How Land Reform in India Decreases Poverty


Many people would be surprised to discover that the biggest predictor of poverty in India is not the caste system or illiteracy, but rather landlessness. Landlessness contributes to social ills related to poverty as well as to conflict and creates a constraint on economic growth for the country as a whole.

India’s landless are a diverse group in terms of demographics, although they do share the characteristic of hardly having any means to escape poverty. There are 20 million poor rural families that own no land at all; they often migrate with the seasons and therefore have a hard time keeping their children in school. Millions more have no legal rights to the land they work and live on, which places them in a constant state of uncertainty and prevents them from making investments in their land that could improve their living conditions.

Although previous land reform attempts have failed, current lawmakers have recently been working to find affordable and politically tenable ways to implement land reform in India to solve some of these problems. It seems that political leaders are finally recognizing that none of India’s other problems can be addressed until the land issue is resolved because it is so deeply ingrained and entangled with other development issues.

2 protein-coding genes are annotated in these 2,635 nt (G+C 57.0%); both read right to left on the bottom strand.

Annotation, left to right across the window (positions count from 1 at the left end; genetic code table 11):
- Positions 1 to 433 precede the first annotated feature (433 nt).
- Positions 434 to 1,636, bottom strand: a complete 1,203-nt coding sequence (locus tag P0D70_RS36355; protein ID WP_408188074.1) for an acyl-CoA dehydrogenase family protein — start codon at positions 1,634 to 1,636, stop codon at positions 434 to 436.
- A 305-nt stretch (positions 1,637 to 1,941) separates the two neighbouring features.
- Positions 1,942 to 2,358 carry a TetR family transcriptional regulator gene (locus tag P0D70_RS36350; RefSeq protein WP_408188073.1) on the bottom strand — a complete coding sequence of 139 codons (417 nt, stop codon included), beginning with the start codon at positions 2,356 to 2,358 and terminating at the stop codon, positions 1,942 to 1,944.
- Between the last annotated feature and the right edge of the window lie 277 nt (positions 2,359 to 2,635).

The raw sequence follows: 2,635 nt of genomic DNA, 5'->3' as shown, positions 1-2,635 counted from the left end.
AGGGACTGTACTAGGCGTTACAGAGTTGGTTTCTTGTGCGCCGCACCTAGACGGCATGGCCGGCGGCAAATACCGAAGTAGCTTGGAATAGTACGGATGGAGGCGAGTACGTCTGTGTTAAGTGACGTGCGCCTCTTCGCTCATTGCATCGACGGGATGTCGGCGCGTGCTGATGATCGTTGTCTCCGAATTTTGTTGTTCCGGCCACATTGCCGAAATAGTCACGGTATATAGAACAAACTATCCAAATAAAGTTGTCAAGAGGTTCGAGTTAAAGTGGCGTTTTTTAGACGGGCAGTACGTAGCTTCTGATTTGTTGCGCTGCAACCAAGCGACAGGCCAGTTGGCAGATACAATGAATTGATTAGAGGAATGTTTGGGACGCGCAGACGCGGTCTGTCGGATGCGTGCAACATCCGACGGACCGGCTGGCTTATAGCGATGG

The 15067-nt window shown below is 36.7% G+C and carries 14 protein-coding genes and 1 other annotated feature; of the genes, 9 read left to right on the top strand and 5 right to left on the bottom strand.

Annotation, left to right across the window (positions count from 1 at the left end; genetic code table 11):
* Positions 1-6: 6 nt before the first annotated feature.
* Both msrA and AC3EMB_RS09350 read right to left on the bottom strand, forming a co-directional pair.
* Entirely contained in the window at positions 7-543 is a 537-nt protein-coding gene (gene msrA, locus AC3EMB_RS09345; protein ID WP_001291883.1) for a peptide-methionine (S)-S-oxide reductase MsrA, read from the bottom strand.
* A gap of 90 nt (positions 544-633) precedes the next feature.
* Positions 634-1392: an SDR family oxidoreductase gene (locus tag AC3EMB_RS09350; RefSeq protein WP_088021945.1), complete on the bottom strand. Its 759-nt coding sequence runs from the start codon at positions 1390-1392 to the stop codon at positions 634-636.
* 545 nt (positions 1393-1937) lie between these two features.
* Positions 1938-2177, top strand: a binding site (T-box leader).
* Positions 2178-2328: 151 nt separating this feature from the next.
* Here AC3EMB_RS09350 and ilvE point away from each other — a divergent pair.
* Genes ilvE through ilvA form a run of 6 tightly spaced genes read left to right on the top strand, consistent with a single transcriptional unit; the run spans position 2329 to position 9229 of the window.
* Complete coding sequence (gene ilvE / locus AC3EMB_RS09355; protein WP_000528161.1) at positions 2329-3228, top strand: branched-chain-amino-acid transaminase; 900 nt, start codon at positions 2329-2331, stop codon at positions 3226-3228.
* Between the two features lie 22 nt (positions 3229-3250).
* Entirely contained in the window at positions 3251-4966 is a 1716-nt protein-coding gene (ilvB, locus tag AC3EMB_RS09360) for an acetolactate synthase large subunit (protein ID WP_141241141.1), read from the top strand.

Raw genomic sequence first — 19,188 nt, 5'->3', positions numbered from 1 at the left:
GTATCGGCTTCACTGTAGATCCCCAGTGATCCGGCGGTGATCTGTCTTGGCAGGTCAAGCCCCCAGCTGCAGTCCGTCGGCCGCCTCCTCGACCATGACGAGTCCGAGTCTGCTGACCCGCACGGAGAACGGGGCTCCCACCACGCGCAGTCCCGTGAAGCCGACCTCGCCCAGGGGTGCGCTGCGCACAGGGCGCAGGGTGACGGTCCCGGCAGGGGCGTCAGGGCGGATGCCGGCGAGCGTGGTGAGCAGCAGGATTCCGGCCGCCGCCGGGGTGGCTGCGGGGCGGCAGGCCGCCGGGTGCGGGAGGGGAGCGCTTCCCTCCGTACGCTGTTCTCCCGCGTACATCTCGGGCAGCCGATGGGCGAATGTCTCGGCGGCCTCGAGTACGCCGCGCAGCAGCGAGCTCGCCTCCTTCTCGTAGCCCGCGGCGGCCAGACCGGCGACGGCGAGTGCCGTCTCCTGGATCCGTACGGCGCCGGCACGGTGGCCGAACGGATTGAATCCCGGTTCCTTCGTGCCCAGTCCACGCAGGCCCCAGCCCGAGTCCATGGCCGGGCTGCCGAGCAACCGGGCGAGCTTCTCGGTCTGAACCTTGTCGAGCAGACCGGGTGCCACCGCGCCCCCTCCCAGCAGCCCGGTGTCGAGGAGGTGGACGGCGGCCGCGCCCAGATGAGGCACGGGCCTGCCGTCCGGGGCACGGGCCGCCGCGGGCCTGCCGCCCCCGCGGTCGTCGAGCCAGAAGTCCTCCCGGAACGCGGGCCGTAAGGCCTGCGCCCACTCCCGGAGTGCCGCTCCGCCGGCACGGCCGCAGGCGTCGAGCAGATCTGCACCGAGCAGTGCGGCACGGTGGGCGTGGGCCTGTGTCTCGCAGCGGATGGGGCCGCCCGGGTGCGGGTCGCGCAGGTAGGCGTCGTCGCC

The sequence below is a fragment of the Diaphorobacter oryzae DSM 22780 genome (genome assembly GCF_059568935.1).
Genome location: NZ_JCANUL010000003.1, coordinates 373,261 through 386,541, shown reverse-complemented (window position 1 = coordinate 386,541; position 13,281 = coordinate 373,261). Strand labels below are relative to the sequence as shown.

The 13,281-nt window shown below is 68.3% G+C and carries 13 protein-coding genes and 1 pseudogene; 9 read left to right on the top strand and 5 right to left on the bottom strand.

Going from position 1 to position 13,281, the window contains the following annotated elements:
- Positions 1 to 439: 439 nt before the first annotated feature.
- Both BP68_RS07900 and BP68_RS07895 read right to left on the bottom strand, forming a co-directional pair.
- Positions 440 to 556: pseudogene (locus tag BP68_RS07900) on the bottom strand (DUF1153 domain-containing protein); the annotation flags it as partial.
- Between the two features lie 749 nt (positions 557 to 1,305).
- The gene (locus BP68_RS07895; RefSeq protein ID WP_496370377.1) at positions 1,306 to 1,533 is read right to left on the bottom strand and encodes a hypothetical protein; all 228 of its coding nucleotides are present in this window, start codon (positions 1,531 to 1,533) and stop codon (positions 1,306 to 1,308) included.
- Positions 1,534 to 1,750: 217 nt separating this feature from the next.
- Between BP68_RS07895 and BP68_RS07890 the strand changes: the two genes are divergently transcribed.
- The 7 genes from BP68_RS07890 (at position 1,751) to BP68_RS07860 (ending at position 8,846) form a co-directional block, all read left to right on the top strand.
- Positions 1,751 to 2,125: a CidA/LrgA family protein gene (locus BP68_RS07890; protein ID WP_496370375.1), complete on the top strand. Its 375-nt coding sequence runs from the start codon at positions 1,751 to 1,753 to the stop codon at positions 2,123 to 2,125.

Several initiatives, which follow different approaches, have been launched in recent years to help India’s landless. One such approach involves giving poor families “micro-plots” of land, which are about the size of a tennis court. Several states have distributed these plots to over 200,000 families, providing them with enough space to build a house, plant crops, and keep small livestock. It is estimated that the impact of allowing families to grow their own food is equivalent to adding another wage earner to the household. This helps encourage families to send their children to school rather sending them to work. This program has incredible potential for expansion because providing all landless Indian families with a micro-plot would require only 0.5% of the country’s agricultural land area.

Another approach that has been employed in two states so far is the deployment of “barefoot lawyers,” who go out into the countryside to identify families who are entitled to legal rights to their lands and help local Revenue Departments to issue land titles. The low cost of this program makes it extremely attractive (it costs only $2 to help a family resolve its land issues) and it has already helped six million families.

A third approach responds to the fact that widows have often been chased of their land by neighbors or relatives and it involves raising awareness about women’s land ownership and inheritance rights. National land inheritance laws have been changed to bolster women’s rights to inherit land. Women’s names are now listed first on Indian land titles. Research shows that there is a strong relationship between women’s land ownership and improvements in child nutrition and school enrollment as well as decreases in domestic violence.

These efforts show that, although many poverty-related problems seem to be intractable, there are ways to make tremendous progress. Land reform in India has already helped millions of people, and will continue to help others as these innovative programs expand. India’s success is an answer that other countries can follow.

– Caroline Poterio Martinez

Source: Foreign Affairs

Photo: Flickr


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